A year ago, Lightyear Financial LLC purchased majority ownership of three broker-dealers from ING Groep NV and named them Cetera Financial Group. See: Cetera spends millions on rebalancing software to make its reps more RIA-like.

It all started back in 2005, when LPL Financial Holdings Inc. became the first IBD to be purchased by private equity firms Hellman & Friedman LLC and Texas Pacific Group.

Greg Cherry: If PE firms pump cash into IBDs, continuing to make their platforms superior to wirehouses, then IBDs will easily attract even more advisors.
Greg Cherry: If PE firms pump
cash into IBDs, continuing to make
their platforms superior to wirehouses, then
IBDs will easily attract even more
advisors.

Not so fast, says Dan Seivert, CEO of ECHELON Partners, an investment bank in Manhattan Beach, Calif. He does not consider those deals to represent a trend considering the relatively tiny number of deals to the thousands of IBDs out there.

Other analysts, however, say there may be more of these deals being contemplated in the war rooms of PE firms – often considered reservoirs of smart money.

Corn-fed margins

If private equity firms pump cash into these IBDs, continuing to make their platforms superior to wirehouses, then IBDs will easily attract even more advisors, says Aite Group senior analyst Greg Cherry

“If the value proposition is perceived as better on the independent side and the capabilities are still there, then wirehouse advisors will have the incentive to make that switch,” he says.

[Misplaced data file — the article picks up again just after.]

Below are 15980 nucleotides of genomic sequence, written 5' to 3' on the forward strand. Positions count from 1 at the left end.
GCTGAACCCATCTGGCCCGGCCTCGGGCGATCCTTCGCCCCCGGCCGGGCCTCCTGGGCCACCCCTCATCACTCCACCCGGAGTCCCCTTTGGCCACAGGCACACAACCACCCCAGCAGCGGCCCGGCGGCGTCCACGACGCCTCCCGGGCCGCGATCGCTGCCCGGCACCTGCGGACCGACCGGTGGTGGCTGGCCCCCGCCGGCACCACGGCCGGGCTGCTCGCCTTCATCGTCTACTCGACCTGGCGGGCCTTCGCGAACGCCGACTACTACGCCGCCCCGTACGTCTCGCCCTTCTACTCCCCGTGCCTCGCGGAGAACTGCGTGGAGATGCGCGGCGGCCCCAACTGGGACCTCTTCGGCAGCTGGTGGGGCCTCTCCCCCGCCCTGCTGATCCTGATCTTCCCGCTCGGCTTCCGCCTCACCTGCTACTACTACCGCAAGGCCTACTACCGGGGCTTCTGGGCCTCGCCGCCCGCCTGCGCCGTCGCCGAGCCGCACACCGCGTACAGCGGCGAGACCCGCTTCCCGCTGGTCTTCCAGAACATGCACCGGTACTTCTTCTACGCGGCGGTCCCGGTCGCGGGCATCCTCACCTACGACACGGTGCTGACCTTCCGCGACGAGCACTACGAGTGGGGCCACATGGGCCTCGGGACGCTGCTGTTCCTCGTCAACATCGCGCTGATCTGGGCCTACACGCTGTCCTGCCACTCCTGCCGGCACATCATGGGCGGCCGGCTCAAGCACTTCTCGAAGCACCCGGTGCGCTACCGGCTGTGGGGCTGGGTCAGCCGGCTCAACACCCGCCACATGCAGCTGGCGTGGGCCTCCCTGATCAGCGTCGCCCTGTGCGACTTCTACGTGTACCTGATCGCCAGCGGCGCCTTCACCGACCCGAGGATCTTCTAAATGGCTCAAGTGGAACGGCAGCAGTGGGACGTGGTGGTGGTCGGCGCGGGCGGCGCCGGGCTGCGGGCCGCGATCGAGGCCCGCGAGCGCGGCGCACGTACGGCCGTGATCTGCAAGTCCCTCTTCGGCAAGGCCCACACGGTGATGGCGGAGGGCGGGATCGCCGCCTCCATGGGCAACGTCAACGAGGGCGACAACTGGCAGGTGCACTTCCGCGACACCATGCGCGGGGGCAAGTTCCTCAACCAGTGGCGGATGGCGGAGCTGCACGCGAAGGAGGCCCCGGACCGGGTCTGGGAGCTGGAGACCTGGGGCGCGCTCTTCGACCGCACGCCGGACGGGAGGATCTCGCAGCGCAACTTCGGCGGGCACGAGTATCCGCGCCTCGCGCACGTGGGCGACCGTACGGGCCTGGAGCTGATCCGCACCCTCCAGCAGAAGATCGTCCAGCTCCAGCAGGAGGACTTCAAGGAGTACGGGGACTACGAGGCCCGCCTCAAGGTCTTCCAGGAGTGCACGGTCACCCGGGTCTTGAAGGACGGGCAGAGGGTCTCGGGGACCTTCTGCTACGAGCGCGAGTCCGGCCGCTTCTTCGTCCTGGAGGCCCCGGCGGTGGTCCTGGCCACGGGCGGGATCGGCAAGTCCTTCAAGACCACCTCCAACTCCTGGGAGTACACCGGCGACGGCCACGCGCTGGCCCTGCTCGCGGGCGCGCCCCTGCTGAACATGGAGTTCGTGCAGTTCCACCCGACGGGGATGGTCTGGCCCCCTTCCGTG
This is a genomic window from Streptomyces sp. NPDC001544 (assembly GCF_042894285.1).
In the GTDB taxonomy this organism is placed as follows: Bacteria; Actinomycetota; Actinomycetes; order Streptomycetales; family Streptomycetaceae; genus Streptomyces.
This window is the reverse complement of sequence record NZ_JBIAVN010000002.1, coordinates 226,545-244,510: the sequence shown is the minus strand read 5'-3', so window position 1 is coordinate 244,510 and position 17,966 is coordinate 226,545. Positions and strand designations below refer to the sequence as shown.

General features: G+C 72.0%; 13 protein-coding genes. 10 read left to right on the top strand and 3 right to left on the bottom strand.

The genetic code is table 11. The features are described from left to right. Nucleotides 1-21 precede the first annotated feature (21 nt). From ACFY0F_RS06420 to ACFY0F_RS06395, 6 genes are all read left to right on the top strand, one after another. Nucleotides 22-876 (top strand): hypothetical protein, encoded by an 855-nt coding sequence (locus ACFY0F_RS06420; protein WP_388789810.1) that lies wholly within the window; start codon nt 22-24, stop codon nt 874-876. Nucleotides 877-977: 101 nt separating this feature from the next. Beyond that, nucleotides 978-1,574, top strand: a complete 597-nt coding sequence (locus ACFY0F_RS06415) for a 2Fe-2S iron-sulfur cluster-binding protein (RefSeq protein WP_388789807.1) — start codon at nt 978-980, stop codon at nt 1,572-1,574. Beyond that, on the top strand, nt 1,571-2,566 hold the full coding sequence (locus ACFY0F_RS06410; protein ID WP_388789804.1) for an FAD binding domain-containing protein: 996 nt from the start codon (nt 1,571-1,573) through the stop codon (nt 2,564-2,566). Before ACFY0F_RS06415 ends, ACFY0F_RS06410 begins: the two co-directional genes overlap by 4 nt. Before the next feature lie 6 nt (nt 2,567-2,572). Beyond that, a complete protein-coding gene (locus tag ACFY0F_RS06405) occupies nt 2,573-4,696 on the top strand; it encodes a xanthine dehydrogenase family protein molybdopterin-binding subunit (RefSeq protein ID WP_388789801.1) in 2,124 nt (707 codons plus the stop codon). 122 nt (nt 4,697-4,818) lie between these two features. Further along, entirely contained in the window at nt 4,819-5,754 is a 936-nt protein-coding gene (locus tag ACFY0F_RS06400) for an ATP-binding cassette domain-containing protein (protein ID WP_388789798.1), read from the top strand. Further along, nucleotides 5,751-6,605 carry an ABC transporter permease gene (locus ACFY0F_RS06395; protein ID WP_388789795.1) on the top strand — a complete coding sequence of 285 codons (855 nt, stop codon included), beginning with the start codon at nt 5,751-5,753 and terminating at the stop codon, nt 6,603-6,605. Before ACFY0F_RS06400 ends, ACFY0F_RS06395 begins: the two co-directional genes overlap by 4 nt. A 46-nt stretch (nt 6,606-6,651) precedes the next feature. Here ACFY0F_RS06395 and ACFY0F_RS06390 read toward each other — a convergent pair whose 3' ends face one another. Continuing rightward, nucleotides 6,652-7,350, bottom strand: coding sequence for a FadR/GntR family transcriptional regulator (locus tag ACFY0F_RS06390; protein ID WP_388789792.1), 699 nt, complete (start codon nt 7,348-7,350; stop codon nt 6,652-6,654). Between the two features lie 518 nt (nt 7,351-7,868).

Fall sales

Given the problems in the IBD arena, private equity firms can purchase IBDs at bargain prices.

Valerie Brown: The fact that we're supported by private equity isn't anything but positive.
Valerie Brown: The fact that we’re
supported by private equity isn’t anything
but positive.

Still, PE firms must perform their due diligence because there are certainly some IBDs out there with questionable reputations, cautions Bing Waldert, senior analyst with Boston-based Cerulli Associates Inc.

But when firms like Cetera bring in top talent, it increases the firm’s reputation and will make it more attractive to advisors.

See: Cetera finds talent again at Schwab to fill national sales director position.

“If you look at the quality of people Cetera is bringing in, they’re bringing in senior people from other firms and that’s all by design,” Waldert says.

Blood in the water

Executives at private equity firms say they are attracted to large IBDs with strong platforms because they believe they can grow a brand and succeed while smaller IBDs are left to die on the vine.